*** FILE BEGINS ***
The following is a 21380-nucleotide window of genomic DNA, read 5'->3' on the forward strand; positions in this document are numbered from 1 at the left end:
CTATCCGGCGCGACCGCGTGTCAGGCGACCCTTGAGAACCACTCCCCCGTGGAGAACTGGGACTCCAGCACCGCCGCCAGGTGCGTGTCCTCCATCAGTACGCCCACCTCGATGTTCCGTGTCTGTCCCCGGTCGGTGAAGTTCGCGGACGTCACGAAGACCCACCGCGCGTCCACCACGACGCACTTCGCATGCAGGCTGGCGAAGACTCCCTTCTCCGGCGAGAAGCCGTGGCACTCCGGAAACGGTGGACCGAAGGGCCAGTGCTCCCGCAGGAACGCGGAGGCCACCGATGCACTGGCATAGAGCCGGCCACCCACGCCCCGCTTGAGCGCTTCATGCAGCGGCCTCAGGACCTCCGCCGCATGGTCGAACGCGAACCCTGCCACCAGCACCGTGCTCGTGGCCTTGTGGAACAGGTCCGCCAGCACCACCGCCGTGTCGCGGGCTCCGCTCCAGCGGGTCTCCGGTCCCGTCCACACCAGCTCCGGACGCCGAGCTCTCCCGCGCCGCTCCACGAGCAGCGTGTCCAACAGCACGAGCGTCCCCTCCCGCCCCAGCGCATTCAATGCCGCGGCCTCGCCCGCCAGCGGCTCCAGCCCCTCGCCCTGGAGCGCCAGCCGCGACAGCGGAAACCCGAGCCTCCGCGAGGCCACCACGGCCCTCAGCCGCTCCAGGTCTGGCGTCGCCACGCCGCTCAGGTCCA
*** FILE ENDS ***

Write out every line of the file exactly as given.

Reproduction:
The following is a 21380-nucleotide window of genomic DNA, read 5'->3' on the forward strand; positions in this document are numbered from 1 at the left end:
CTATCCGGCGCGACCGCGTGTCAGGCGACCCTTGAGAACCACTCCCCCGTGGAGAACTGGGACTCCAGCACCGCCGCCAGGTGCGTGTCCTCCATCAGTACGCCCACCTCGATGTTCCGTGTCTGTCCCCGGTCGGTGAAGTTCGCGGACGTCACGAAGACCCACCGCGCGTCCACCACGACGCACTTCGCATGCAGGCTGGCGAAGACTCCCTTCTCCGGCGAGAAGCCGTGGCACTCCGGAAACGGTGGACCGAAGGGCCAGTGCTCCCGCAGGAACGCGGAGGCCACCGATGCACTGGCATAGAGCCGGCCACCCACGCCCCGCTTGAGCGCTTCATGCAGCGGCCTCAGGACCTCCGCCGCATGGTCGAACGCGAACCCTGCCACCAGCACCGTGCTCGTGGCCTTGTGGAACAGGTCCGCCAGCACCACCGCCGTGTCGCGGGCTCCGCTCCAGCGGGTCTCCGGTCCCGTCCACACCAGCTCCGGACGCCGAGCTCTCCCGCGCCGCTCCACGAGCAGCGTGTCCAACAGCACGAGCGTCCCCTCCCGCCCCAGCGCATTCAATGCCGCGGCCTCGCCCGCCAGCGGCTCCAGCCCCTCGCCCTGGAGCGCCAGCCGCGACAGCGGAAACCCGAGCCTCCGCGAGGCCACCACGGCCCTCAGCCGCTCCAGGTCTGGCGTCGCCACGCCGCTCAGGTCCA